German breakfast: 8 ideas for a good start to the day

German breakfast: 8 ideas for a good start to the day

by Sandra Köktaş

Updated August 15, 2022

What comes to mind when you hear German breakfast? Bread rolls, probably. Or bread in general. If that sounds boring, take a closer look at German breakfast tables. Indeed, you won’t discover fancy dishes or a plethora of choices in most cases. But there is enough variety to suit every taste. What’s more, most of the staple foods Germans have for breakfast will provide you with enough healthy energy to make it until lunch. If you choose wisely, of course. For those of you with a sweet tooth, there are maybe even too many options to get your sugar rush. If nothing else, they all taste delicious. Hungry? Here are the top eight German breakfast choices.

  1. Bread rolls (Brötchen)
  2. Bread
  3. Toast
  4. Cold meat and cheese (Wurst und Käse)
  5. Nutella, jam and honey
  6. Eggs
  7. Müsli, granola and corn flakes
  8. Mettbrötchen und Weißwürste

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Typical German breakfast

Breakfast is said to be the most important meal of the day. While some people go all in and sit down for a proper meal, others skip breakfast altogether and rather sleep a little longer. Classic German breakfast suits both groups. There are many choices to put together a quick and easy meal and enough varieties to turn breakfast into brunch. 

1. Bread rolls (Brötchen)

Dating back to at least Ancient Egypt, bread rolls have conquered the world. Some Germans love their bread rolls so much that they head to the bakery every day to get freshly baked Brötchen. Some bakeries even deliver right to your doorstep. Weiße Brötchen, white rolls, are crispy on the outside and soft inside. Mixed rye, wholemeal and seed-based bread rolls have different tastes and are rich in fibers, vitamins and minerals. 

2. Bread

Believe it or not, you can choose from more than 3,000 varieties of German bread. Flour, seeds and technique of preparation make the difference. Sourdough bread (Sauerteigbrot) and Pumpernickel, a dark and heavy bread made with 100% rye, or Mehrkornbrot using several kinds of grains, are only a few examples. There are also countless sweet and hearty pastries and special varieties for the holidays such as Stuten for Christmas.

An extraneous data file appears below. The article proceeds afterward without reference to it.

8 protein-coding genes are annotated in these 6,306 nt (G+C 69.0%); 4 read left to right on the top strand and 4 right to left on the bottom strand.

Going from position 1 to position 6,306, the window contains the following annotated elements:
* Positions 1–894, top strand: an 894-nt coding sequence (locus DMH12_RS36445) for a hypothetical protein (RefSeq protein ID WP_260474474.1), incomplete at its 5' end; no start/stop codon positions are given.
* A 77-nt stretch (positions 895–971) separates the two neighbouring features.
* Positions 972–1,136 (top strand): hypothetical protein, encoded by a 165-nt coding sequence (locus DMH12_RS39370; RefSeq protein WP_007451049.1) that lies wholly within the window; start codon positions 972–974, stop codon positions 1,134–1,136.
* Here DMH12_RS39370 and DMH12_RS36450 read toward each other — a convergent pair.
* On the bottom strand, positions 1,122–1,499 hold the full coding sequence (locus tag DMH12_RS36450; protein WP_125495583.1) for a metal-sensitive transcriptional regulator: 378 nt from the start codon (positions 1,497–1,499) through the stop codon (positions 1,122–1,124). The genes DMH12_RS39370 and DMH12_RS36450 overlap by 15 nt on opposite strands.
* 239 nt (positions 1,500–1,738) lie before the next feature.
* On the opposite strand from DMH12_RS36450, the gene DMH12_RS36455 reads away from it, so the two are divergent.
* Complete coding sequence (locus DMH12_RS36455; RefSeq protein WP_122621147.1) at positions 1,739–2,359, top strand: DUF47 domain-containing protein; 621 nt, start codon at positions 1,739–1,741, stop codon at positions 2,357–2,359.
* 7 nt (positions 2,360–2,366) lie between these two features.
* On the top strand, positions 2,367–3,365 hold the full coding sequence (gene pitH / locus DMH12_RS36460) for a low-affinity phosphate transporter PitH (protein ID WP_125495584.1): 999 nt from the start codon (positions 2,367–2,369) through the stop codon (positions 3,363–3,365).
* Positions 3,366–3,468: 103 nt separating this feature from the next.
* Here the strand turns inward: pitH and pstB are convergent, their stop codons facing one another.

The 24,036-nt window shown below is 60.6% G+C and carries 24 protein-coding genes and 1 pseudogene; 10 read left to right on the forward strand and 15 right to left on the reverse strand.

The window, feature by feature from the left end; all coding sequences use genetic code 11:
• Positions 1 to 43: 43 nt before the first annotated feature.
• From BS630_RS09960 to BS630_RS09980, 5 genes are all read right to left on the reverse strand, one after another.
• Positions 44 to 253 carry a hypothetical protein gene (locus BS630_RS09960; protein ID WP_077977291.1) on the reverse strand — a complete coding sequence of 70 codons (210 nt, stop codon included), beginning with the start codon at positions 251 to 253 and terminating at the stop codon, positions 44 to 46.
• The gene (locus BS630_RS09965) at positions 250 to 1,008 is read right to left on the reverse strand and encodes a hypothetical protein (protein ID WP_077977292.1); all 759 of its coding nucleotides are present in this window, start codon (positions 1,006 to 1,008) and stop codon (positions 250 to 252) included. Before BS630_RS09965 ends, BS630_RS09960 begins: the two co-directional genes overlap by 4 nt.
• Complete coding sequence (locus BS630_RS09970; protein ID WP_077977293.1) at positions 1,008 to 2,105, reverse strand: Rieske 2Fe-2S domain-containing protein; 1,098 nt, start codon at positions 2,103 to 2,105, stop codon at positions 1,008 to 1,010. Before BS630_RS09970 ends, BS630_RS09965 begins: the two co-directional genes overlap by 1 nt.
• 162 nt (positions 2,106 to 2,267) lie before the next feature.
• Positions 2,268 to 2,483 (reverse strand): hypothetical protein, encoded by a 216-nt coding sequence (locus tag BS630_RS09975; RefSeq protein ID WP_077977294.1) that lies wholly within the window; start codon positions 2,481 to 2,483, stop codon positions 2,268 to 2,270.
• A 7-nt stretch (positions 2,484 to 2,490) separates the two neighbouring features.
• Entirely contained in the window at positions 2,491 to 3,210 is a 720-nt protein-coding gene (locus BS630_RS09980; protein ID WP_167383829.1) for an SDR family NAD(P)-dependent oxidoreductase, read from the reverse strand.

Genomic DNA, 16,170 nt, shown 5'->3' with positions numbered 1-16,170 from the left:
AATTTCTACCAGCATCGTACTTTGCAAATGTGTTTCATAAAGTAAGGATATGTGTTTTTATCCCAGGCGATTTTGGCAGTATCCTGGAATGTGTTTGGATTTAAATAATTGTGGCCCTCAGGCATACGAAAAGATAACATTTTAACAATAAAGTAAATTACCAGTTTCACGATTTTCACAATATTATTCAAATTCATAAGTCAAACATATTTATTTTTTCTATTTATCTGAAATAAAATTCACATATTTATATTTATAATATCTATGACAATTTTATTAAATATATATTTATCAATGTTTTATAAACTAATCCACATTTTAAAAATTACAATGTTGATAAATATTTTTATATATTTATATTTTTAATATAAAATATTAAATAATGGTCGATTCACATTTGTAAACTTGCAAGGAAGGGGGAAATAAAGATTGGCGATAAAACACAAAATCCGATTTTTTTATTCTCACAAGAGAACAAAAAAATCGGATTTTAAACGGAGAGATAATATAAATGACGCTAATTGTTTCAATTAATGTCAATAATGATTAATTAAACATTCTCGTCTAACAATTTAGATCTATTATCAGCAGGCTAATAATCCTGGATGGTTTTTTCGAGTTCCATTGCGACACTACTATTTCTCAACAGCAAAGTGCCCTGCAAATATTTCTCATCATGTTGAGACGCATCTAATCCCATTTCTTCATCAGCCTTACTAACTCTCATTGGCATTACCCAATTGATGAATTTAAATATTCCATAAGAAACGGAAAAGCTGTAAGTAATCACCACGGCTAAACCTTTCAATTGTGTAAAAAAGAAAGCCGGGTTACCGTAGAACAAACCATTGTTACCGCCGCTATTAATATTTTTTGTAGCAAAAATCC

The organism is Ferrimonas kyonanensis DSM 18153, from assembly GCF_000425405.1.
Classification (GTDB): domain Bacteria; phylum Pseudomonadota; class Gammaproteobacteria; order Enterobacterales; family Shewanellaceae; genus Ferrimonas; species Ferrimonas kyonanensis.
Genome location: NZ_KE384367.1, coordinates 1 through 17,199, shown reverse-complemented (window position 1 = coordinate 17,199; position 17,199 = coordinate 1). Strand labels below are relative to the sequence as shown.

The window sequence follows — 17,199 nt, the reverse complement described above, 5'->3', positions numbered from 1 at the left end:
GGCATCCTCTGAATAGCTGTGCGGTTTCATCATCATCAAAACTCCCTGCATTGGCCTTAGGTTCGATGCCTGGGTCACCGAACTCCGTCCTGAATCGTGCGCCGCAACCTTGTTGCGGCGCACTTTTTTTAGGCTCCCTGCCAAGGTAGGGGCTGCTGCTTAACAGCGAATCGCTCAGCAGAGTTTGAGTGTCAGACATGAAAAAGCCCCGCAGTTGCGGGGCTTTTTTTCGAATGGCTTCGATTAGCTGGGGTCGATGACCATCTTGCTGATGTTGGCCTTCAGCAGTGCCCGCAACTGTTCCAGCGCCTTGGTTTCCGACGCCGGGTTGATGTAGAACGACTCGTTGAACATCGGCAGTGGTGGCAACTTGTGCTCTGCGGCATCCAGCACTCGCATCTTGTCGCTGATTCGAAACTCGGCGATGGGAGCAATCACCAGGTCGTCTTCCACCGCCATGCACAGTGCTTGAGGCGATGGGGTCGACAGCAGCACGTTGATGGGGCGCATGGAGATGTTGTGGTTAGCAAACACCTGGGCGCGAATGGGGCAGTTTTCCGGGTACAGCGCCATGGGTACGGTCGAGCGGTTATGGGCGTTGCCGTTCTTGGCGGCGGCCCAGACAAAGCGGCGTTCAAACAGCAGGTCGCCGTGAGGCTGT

3. Toast

Toast is as simple as it sounds. The toasted bread comes in varieties reflecting the many styles of bread. White bread, wholewheat toast and toast with seeds are popular varieties.

4. Cold meat and cheese (Wurst und Käse)

If you like a hearty breakfast, cold meat and cheese will be your friends. Many Germans will spread butter on their bread roll and then add a slice of ham, salami or cheese, maybe even a slice of tomato or gherkins. Try Schwarzwälder Schinken, the famous cured and smoked ham from the Black Forest. Kochschinken is cured (gepökelt), boiled (hence the name) and sometimes smoked. 

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5. Nutella, jam and honey

Nutella or any other kind of chocolate or nougat spread is not only popular with kids. Many Germans will also have strawberry, cherry or blackberry jam in their fridges. Visit a farmer’s market to stock up on homemade jams and local, high-quality honey.

6. Eggs

Most Germans will have a soft-boiled or hard-boiled egg for breakfast. Omelets, scrambled and fried eggs are more popular on the weekends and always part of the breakfast menu when you eat out. At a typical German breakfast, fried eggs are served sunny side up.

8. Müsli, granola and corn flakes

Müsli, rolled oats with grains, seeds, nuts and dried or fresh fruit, is served with milk as a healthy start to the day. Granola and corn flakes are less healthy but sweet alternatives.

10. Mettbrötchen und Weisswürste

Mettbrötchen is enjoyed in the northern parts of the country but is available everywhere. Mett, minced raw pork, seasoned with salt and pepper and topped with chopped onion, is served on half of a bread roll. The Bavarian Weisswurst is all about tradition. The sausages are made of minced veal and pork back bacon flavored with parsley, onions and lemon. They date back way before the invention of the refrigerator, which is why they traditionally are prepared in the morning and eaten before 12 o’clock. When served, don’t wait too long either. Weisswürste are not boiled, only heated for less than ten minutes, so they won’t keep fresh forever. You eat Weisswürste by sucking the meat out of the skin (zuzeln). In any other context, this would be bad manners! Served in the bowl of water used for preparation with sweet mustard, a soft Brezn (Pretzel), they go well with a glass of Weissbier (white or wheat beer). Yes, some Germans drink beer for breakfast! Usually, it will be coffee, tea or milk and orange juice, though. 


Classic German breakfast

The typical German breakfast is usually a short and sometimes sweet affair. Bread and bread rolls with cold meat and cheese or sweet spreads make a quick and easy but filling meal to start your day. No need to rush it, though. You can enjoy a German breakfast for many hours and practice your German skills, too.

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Sandra lives in Istanbul, together with her kids, cat and dog. As a historian she thrives exploring this ancient city with her two- and four-legged loved ones. Together, they also love to go on adventures through all of Turkey and its neighboring countries. The perfect opportunity to put all the language learning into practice. If she’s not on the road, Sandra is busy putting her experiences into writing as a freelance copywriter for the travel industry and everything related to language, culture and family. Her particular interest lies in providing information on animal welfare with her website contentrundumstier.de.

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